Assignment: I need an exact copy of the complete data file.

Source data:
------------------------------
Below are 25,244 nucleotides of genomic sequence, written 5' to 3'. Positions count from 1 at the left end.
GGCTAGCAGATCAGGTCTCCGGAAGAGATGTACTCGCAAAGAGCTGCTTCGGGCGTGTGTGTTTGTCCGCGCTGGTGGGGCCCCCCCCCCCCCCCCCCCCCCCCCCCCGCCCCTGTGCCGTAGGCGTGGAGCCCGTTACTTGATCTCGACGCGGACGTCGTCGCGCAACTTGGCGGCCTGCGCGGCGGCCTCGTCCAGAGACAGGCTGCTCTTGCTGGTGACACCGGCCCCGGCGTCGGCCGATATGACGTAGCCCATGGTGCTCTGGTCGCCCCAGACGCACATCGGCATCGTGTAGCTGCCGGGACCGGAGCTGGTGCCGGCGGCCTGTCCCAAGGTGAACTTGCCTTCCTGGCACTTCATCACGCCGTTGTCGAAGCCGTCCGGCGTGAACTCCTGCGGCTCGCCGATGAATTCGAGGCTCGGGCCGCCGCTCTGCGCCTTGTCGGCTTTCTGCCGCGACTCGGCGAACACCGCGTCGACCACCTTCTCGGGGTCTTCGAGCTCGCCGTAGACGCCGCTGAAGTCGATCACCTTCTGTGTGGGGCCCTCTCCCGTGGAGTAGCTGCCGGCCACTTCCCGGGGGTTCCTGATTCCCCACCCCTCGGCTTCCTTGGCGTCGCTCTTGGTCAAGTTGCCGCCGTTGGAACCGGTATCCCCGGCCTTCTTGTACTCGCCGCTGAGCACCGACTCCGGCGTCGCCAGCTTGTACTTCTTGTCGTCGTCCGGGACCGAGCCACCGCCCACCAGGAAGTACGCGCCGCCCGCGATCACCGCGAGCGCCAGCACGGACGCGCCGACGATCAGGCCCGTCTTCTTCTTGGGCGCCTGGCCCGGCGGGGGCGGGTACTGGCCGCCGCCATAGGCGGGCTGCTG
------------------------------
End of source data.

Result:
Below are 25,244 nucleotides of genomic sequence, written 5' to 3'. Positions count from 1 at the left end.
GGCTAGCAGATCAGGTCTCCGGAAGAGATGTACTCGCAAAGAGCTGCTTCGGGCGTGTGTGTTTGTCCGCGCTGGTGGGGCCCCCCCCCCCCCCCCCCCCCCCCCCCCGCCCCTGTGCCGTAGGCGTGGAGCCCGTTACTTGATCTCGACGCGGACGTCGTCGCGCAACTTGGCGGCCTGCGCGGCGGCCTCGTCCAGAGACAGGCTGCTCTTGCTGGTGACACCGGCCCCGGCGTCGGCCGATATGACGTAGCCCATGGTGCTCTGGTCGCCCCAGACGCACATCGGCATCGTGTAGCTGCCGGGACCGGAGCTGGTGCCGGCGGCCTGTCCCAAGGTGAACTTGCCTTCCTGGCACTTCATCACGCCGTTGTCGAAGCCGTCCGGCGTGAACTCCTGCGGCTCGCCGATGAATTCGAGGCTCGGGCCGCCGCTCTGCGCCTTGTCGGCTTTCTGCCGCGACTCGGCGAACACCGCGTCGACCACCTTCTCGGGGTCTTCGAGCTCGCCGTAGACGCCGCTGAAGTCGATCACCTTCTGTGTGGGGCCCTCTCCCGTGGAGTAGCTGCCGGCCACTTCCCGGGGGTTCCTGATTCCCCACCCCTCGGCTTCCTTGGCGTCGCTCTTGGTCAAGTTGCCGCCGTTGGAACCGGTATCCCCGGCCTTCTTGTACTCGCCGCTGAGCACCGACTCCGGCGTCGCCAGCTTGTACTTCTTGTCGTCGTCCGGGACCGAGCCACCGCCCACCAGGAAGTACGCGCCGCCCGCGATCACCGCGAGCGCCAGCACGGACGCGCCGACGATCAGGCCCGTCTTCTTCTTGGGCGCCTGGCCCGGCGGGGGCGGGTACTGGCCGCCGCCATAGGCGGGCTGCTG